Synovial fibroblasts were harvested from 9 postmenopausal women with advanced RA who were scheduled for sialastic arthroplasty of metacarpal-phalangeal (MCP) joints 2-5. Harvested synovial fibroblasts were cultured and divided into two groups for each donor. Half of the cultured fibroblasts were transduced with a retrovirus engineered with a coding sequence for human IL-1 receptor antagonist (IL-1Ra), an anti-inflammatory cytokine and antagonist of the pro-inflammatory cytokine IL-1. The other half of the cultured fibroblasts were used as non-transduced controls. After ensuring that the transduced synovial fibroblasts were capable of secreting IL-1-Ra, the control and transduced cells were injected back into the MCP joints of the donor (2 joints each, performed in a double-blind fashion) 1 week prior to MCP arthroplasty. The 9 patients were evenly allocated to receive low, intermediate, or high doses of transduced cells (or non-transduced control). At arthroplasty, the synovial tissue was retrieved and expression of IL-1Ra was examined by qualitative and quantitative methods.
The nine participants were all Caucasian women, 51 to 73 years of age, with longstanding destructive RA (10 to 26 years duration). 8 of the 9 were receiving DMARD therapy. 5 of the 9 were receiving corticosteroids.
Upon retrieval of synovium, all of the joints injected with transduced fibroblasts demonstrated expression of transgenic mRNA, while only one of the control joints demonstrated transgene expression (in a patient who had received high dose injection of transduced cells into 2 other MCP joints). IL-1Ra expression was dose dependent, with the 3 patients receiving the lowest dose of transduced cells demonstrating little IL-1Ra expression. In situ hybridization and immunohistochemistry revealed surface clusters of IL-1Ra expressing cells in the synovia of joints injected with transduced cells. These surface clusters were not seen in joints injected with non-transduced cells.
No immediate or long-term (greater than 5 years) safety issues were reported associated with the gene transfer experiment.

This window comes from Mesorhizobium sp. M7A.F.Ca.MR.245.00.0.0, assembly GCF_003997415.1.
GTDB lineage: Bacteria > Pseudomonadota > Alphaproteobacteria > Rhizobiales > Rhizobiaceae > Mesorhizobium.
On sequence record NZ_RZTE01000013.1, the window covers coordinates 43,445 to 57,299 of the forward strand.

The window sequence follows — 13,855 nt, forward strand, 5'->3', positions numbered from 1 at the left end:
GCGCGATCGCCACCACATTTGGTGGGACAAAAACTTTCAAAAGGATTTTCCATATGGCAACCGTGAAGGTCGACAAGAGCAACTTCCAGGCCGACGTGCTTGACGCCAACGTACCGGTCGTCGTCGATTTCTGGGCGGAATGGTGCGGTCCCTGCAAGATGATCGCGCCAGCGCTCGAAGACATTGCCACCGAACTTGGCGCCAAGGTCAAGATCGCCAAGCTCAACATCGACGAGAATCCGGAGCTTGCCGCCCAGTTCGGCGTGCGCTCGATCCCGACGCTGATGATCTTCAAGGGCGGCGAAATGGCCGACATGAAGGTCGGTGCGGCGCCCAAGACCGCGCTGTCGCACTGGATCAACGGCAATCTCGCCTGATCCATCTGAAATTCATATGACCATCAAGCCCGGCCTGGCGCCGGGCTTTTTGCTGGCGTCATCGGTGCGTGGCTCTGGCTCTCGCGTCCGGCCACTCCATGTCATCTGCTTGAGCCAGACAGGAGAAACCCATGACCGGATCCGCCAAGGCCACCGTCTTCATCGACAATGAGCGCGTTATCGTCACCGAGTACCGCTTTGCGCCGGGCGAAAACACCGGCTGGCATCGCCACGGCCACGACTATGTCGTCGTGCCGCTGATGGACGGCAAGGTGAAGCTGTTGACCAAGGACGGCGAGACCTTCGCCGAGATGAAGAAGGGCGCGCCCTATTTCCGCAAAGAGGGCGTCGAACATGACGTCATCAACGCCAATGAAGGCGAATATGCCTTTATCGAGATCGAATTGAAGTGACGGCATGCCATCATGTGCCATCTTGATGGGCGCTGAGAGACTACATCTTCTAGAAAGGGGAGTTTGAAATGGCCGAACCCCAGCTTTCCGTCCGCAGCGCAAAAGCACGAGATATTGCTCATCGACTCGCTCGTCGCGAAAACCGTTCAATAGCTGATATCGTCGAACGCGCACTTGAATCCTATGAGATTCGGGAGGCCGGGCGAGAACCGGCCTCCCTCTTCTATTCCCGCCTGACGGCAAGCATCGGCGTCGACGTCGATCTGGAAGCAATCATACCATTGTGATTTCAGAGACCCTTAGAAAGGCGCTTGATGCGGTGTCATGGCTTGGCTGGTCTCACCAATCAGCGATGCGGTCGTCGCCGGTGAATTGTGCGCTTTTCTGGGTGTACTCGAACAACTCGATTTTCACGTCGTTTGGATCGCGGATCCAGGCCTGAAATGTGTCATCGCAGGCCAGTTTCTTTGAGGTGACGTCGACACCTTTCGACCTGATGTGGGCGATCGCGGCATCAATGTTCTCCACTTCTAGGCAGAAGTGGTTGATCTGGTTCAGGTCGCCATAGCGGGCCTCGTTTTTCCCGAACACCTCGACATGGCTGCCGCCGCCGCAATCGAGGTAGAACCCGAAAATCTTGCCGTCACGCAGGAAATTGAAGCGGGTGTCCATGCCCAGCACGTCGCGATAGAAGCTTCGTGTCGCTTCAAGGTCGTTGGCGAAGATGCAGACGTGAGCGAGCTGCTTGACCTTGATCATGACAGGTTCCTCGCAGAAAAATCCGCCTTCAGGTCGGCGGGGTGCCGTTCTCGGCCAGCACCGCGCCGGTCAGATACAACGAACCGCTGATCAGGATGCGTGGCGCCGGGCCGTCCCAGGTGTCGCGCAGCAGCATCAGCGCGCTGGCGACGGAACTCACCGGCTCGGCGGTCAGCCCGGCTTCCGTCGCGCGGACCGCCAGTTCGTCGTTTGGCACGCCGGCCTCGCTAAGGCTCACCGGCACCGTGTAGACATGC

Intra-articular transfer of genes capable of expressing anti-inflammatory cytokine products is feasible and appears to be safe.
This work is a novel and extraordinary first step into an unexplored area of therapeutic potential in inflammatory arthritis. Owing to its novelty, the authors were appropriately cautious in the design of this study and utilized a clever set of methods in which the patients were exposed to their own transduced fibroblasts and only for a very short time period. Accordingly, as this is a phase 1 study, no conclusions can be drawn about the efficacy of the intervention.
Even so, a few concerns may already be raised from these results. Either by unintentional inoculation, measurement error, or by migration between joints, transgene expression was measured in a joint not thought to have been inoculated with transduced cells. This may represent the potential for genetic material introduced into a joint to exhibit effects in remote areas. This may be problematic when envisioning scenarios in which high concentrations of genetic material may be required (i.e. gene transfer to an inflamed knee). Additional study is required to examine the potential for transduced genetic material to migrate throughout the body.
Indeed, RA may not prove to be the ideal disorder for this type of intervention. The large number of joints involved, the small size of some of the joints involved and difficulty in reliably delivering agents into small joints may be impractical for RA patients and practitioners. However, inflammatory arthropathies with fewer numbers of joints involved (i.e. the seronegative spondyloarthropaties) may truly benefit from this type of intervention in the future.